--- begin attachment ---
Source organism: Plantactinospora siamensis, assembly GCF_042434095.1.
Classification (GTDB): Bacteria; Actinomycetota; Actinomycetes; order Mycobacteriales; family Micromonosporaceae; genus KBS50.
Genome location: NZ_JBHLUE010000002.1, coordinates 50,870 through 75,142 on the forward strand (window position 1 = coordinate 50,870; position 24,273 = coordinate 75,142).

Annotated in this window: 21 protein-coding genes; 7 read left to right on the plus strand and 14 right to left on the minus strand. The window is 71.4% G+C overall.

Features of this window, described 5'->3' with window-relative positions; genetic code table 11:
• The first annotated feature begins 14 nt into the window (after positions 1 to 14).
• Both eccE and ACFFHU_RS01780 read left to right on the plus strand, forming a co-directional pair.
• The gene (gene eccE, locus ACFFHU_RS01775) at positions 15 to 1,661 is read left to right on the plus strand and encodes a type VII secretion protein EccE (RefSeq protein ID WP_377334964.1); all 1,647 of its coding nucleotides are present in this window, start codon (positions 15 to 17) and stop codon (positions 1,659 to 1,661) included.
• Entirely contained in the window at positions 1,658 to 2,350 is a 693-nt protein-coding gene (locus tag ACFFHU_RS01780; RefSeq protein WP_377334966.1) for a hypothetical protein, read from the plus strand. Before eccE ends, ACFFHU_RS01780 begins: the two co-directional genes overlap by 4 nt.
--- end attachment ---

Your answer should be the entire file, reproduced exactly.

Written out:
Source organism: Plantactinospora siamensis, assembly GCF_042434095.1.
Classification (GTDB): Bacteria; Actinomycetota; Actinomycetes; order Mycobacteriales; family Micromonosporaceae; genus KBS50.
Genome location: NZ_JBHLUE010000002.1, coordinates 50,870 through 75,142 on the forward strand (window position 1 = coordinate 50,870; position 24,273 = coordinate 75,142).

Annotated in this window: 21 protein-coding genes; 7 read left to right on the plus strand and 14 right to left on the minus strand. The window is 71.4% G+C overall.

Features of this window, described 5'->3' with window-relative positions; genetic code table 11:
• The first annotated feature begins 14 nt into the window (after positions 1 to 14).
• Both eccE and ACFFHU_RS01780 read left to right on the plus strand, forming a co-directional pair.
• The gene (gene eccE, locus ACFFHU_RS01775) at positions 15 to 1,661 is read left to right on the plus strand and encodes a type VII secretion protein EccE (RefSeq protein ID WP_377334964.1); all 1,647 of its coding nucleotides are present in this window, start codon (positions 15 to 17) and stop codon (positions 1,659 to 1,661) included.
• Entirely contained in the window at positions 1,658 to 2,350 is a 693-nt protein-coding gene (locus tag ACFFHU_RS01780; RefSeq protein WP_377334966.1) for a hypothetical protein, read from the plus strand. Before eccE ends, ACFFHU_RS01780 begins: the two co-directional genes overlap by 4 nt.